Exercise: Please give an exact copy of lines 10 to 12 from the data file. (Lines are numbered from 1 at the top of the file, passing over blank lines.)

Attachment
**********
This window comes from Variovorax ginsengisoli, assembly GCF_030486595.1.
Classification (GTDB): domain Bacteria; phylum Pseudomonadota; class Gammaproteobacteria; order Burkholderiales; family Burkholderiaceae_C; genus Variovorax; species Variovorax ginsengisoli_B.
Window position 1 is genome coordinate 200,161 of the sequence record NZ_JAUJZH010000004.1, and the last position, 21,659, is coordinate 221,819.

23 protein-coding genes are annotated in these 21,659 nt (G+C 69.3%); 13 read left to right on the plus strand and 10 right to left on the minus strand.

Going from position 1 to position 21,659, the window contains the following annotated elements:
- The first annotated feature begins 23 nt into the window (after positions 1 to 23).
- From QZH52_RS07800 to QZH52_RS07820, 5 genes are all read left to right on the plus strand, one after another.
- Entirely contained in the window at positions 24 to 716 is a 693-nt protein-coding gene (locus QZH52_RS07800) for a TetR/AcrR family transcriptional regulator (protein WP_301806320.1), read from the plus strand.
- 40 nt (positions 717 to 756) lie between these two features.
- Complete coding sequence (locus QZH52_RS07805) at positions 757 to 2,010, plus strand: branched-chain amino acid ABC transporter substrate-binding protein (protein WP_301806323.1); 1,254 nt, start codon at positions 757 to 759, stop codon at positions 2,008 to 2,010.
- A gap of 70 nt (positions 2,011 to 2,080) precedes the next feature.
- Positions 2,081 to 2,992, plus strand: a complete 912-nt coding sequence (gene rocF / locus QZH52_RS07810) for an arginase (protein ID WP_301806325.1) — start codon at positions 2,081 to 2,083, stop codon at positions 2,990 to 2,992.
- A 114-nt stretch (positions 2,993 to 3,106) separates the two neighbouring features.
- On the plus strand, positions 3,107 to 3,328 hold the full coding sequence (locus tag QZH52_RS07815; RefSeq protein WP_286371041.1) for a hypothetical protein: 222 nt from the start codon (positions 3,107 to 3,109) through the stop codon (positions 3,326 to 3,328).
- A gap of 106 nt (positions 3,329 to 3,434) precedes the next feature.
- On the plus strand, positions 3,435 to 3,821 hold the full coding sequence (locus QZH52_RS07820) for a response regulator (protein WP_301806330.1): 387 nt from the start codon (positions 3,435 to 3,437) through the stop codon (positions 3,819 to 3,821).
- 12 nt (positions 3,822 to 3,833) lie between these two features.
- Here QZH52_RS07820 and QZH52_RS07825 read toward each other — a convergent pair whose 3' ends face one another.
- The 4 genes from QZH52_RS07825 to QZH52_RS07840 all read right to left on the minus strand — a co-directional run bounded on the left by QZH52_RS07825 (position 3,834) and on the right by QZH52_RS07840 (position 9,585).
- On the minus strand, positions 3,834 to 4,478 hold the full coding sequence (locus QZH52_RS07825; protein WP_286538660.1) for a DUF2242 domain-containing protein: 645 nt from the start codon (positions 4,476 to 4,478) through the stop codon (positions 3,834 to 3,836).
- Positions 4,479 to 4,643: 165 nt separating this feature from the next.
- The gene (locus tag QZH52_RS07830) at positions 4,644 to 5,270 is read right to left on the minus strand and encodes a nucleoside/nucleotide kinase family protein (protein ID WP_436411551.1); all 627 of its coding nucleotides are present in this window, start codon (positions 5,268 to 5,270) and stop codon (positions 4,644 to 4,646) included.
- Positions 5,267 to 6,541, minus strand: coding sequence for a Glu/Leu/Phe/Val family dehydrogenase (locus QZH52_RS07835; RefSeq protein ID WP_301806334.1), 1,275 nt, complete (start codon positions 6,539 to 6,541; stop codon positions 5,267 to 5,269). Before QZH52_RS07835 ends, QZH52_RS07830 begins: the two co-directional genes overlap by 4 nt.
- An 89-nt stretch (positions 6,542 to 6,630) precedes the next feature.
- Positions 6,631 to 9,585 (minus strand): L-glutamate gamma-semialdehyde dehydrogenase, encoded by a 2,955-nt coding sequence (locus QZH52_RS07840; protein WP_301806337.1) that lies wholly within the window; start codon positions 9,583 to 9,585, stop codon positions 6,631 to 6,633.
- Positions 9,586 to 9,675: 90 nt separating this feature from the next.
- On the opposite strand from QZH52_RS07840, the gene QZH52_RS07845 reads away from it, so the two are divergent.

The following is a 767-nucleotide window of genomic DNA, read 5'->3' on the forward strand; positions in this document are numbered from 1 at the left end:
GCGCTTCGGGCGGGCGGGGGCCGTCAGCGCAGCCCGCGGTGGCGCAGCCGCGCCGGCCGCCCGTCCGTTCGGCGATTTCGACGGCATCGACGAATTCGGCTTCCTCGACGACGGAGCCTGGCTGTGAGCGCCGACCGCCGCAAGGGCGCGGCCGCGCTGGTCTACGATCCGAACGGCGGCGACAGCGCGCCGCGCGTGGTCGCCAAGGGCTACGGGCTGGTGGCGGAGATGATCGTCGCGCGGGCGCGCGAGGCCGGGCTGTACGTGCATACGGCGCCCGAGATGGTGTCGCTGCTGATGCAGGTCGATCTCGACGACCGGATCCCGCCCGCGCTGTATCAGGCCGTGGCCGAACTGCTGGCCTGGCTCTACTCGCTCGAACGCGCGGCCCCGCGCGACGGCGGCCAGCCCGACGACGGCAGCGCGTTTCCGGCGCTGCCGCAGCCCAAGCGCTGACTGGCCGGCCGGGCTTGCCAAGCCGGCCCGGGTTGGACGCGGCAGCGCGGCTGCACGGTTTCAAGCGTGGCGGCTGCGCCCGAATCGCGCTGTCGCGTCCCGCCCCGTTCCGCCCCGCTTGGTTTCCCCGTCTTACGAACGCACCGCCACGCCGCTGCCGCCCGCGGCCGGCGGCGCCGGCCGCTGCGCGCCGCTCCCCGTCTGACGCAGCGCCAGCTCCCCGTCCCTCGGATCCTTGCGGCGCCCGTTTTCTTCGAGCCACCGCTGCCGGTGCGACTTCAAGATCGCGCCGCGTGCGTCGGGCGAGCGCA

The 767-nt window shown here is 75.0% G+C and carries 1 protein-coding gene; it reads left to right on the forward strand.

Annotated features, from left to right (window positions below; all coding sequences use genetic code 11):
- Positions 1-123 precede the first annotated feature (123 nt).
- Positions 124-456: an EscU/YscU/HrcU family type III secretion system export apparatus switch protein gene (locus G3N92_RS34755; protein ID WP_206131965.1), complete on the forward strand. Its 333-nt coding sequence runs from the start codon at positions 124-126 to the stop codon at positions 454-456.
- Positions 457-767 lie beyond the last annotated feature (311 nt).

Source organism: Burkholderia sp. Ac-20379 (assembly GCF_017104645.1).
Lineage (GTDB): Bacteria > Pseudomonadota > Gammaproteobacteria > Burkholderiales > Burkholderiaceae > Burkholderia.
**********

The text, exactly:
- Complete coding sequence (locus QZH52_RS07805) at positions 757 to 2,010, plus strand: branched-chain amino acid ABC transporter substrate-binding protein (protein WP_301806323.1); 1,254 nt, start codon at positions 757 to 759, stop codon at positions 2,008 to 2,010.
- A gap of 70 nt (positions 2,011 to 2,080) precedes the next feature.
- Positions 2,081 to 2,992, plus strand: a complete 912-nt coding sequence (gene rocF / locus QZH52_RS07810) for an arginase (protein ID WP_301806325.1) — start codon at positions 2,081 to 2,083, stop codon at positions 2,990 to 2,992.